Boston Marathon 2023

Joining a US running club, there was one thing that was very apparent from early on, the importance and status around qualifying for Boston Marathon. The oldest and most prestigious marathon, runners would fly around the states for fast courses (read downhill marathons) and on the final weekends before the qualifying period finished, a few last ditch attempts were made anywhere that had reasonable race conditions. We both qualified with our 2022 Houston Marathon times but due to work commitments (me) and injury (Mark) we were not going to be in a position to all-out race in Boston. For us the aim was to have fun and enjoy the atmosphere of this special race.

The amusement started early as we headed to our gate for the flight from Houston to Boston. Every second person was wearing some kind of Boston memorabilia from previous races, the older it was the more swagger it commanded! One of the main reasons to race was to become the proud owner of a Boston marathon jacket, but to our great disappointment this year’s were not the traditional blue and yellow and we were not sure that we’d end up buying one.

After our delayed flight finally arrived in Boston (thanks to IAH and United), we headed to pasta dinner with the Raf and some of the other Front Runners who had flown in from Perth. It was nice to see so many Aussies, have a bit of a pep talk (Raf was in good form) and share in the excitement of the those who would be running.

The next morning we deliberated on where to do our shakeout run, but seeing as it was really cold and we were staying out in the habour area, we just ran near our hotel. After a warm shower we headed to the finish line for a group photo with our US running club, Houston Harriers. There were lots of good spots for social media pictures!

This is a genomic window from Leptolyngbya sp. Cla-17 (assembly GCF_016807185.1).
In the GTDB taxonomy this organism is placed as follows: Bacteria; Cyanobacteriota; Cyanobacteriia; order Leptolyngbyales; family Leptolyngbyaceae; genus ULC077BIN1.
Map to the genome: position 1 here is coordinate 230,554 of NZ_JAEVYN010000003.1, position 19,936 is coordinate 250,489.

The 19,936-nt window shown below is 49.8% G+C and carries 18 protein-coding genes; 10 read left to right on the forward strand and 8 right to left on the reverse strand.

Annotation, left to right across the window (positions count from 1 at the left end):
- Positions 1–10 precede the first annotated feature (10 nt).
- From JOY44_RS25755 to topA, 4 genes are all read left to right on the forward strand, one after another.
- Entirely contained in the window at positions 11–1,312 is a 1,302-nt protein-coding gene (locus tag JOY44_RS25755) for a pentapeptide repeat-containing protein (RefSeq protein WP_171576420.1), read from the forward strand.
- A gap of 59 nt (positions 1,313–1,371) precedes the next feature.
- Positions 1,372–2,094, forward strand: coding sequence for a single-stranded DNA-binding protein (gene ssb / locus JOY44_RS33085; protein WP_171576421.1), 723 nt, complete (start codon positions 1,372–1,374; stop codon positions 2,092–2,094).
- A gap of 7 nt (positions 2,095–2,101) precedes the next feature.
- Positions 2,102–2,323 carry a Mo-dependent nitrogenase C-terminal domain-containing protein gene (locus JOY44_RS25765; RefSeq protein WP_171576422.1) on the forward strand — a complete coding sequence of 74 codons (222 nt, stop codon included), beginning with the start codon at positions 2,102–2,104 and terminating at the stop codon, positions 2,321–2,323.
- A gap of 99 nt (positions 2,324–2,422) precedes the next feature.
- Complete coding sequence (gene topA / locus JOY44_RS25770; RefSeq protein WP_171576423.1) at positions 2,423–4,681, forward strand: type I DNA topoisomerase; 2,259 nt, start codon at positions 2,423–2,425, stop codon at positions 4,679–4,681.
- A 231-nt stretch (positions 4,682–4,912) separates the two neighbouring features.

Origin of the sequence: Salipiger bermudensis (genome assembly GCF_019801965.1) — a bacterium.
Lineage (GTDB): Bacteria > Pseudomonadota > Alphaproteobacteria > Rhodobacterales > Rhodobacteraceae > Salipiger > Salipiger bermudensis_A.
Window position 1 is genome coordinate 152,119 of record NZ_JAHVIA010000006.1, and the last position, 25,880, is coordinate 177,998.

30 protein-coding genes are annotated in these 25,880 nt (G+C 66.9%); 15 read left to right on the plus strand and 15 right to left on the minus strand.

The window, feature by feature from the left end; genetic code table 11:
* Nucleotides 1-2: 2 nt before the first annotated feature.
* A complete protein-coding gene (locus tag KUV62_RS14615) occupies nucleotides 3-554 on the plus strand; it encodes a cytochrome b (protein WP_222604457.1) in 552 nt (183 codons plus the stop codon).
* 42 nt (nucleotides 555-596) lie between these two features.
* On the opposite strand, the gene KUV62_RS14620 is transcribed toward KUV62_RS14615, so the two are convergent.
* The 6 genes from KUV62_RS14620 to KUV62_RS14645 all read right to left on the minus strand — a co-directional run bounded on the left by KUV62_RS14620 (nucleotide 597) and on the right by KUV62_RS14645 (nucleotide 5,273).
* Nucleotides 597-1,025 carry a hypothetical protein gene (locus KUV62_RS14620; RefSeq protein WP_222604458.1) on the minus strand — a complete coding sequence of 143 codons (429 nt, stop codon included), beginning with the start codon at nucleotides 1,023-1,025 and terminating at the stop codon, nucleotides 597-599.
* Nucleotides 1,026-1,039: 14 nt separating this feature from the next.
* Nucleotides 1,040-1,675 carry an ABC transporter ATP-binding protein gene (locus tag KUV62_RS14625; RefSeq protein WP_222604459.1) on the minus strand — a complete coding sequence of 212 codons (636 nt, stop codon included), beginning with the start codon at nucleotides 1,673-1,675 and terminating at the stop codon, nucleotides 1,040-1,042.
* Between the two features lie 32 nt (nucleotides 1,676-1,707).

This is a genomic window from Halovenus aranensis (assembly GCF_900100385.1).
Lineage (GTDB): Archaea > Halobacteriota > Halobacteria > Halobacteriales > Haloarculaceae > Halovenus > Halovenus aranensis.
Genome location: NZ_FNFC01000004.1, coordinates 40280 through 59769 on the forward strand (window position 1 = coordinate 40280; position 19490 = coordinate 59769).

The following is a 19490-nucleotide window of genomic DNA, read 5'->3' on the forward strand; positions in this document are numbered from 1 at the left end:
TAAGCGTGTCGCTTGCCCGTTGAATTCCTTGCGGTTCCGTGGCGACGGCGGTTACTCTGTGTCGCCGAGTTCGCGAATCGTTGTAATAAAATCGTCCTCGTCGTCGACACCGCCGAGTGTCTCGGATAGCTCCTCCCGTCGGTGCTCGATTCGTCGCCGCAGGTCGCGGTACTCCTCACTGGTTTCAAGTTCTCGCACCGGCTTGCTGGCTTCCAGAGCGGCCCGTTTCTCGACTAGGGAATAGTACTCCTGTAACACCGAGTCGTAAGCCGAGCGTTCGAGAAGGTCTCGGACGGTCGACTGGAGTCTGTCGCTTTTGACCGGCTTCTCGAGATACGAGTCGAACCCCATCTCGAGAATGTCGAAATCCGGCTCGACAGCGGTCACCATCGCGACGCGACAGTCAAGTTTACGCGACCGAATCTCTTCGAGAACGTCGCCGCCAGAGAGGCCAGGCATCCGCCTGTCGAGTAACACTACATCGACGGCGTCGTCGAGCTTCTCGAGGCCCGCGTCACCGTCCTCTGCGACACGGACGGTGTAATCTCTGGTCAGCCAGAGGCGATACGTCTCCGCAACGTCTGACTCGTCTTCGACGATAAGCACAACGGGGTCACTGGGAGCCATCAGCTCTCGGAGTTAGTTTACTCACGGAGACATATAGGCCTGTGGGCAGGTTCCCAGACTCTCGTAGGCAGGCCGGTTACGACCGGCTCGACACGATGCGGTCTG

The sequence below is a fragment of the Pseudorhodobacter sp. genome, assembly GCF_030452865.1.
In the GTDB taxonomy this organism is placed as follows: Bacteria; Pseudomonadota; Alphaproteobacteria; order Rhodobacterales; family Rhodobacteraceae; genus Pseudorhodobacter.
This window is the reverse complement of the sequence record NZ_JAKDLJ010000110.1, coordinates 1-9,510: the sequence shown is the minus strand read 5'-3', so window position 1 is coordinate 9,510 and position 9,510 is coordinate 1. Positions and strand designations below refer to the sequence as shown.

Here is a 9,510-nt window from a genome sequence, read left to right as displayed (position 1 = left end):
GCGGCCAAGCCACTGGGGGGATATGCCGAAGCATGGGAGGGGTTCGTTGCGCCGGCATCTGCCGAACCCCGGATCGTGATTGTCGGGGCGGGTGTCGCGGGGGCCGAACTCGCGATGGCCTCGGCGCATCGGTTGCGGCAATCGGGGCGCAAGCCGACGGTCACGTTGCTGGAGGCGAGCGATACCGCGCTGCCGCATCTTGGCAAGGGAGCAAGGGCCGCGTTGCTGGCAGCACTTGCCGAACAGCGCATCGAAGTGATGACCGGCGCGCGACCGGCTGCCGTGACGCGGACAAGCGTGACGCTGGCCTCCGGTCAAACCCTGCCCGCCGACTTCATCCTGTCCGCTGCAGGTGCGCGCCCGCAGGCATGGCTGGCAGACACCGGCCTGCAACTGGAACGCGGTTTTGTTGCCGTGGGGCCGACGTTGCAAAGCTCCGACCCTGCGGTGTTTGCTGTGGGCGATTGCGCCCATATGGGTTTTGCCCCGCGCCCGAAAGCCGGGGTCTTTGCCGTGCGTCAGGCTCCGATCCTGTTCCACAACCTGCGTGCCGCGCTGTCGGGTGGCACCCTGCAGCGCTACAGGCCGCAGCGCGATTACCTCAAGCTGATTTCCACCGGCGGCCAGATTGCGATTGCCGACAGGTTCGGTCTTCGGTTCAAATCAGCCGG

It was a brief walk from the finishing area to collect our bibs and visit the race expo. There were long lines to get into the venue, but inside it was pretty quick to get our bibs. Of course the busiest section was the merchandise area, we ended up looking but not buying.

The expo was smaller than expected, probably as only official gear from Adidas was on display. However, over on Newberry Street there were lots of pop-up running stores (Brooks, Rabbit etc) as well as the original Tracksmith store. It was crawling with people returning from shakeout runs and the anticipation for tomorrow’s race was building!

We had some lunch and then to rest our legs we went to watch the baseball at Fenway Park. We somehow have managed to see the LA Angels a few times (and their big hitting Japanese import Shohei Ohtani) and enjoyed the match between them and the Red Sox. The ballpark had a completely different feel to Minute Maid (home ground of Houston Astros) and a great historic atmosphere. There was even a home run hit to the “green monster”.

In the evening we did the traditional flat lay. I was still tossing up which running club to represent, but in the end went with Inside Running Podcast!

Boston Marathon is held on Patriots’ Day, which is a Monday public holiday in Massachusetts. We didn’t have to get up too early, but had a lot of travel ahead of us in order to reach the start line. After our Weetbix (of course), we took the subway into the finish line/bag drop area and were surprised that the bag drop used several yellow school buses to hold all the gear! We then walked across to Boston Common where yet more school buses were waiting to transport us to the starting line. This took almost an hour, and near Hopkington the traffic became pretty intense. I was glad that Mark going to run at my slow pace and so we were able to keep each other company during the trip. If we’d been in our own waves it would have been a bit lonely in the hours leading up to the start.

One of the special parts of Boston marathon is running through the different towns (once rural, now more suburban) on that way back to the city. The logistics are impressive, the start takes place in Hopkington which is a town of 17,000 people so to have 30,000+ runners turn up for the day takes a bit of organising! The buses dropped us off at the “Athletes’ Village”, held at the local school. It was cold and drizzly, but once we had lined up for the toilet and had a snack, it didn’t seem like we’d done much loitering there.

We waited for the loudspeakers to announce our wave and then it was time to make our way to the start line. This involved about a 1km walk through residential streets, and already there were people out supporting the runners with some families having parties in their front yards!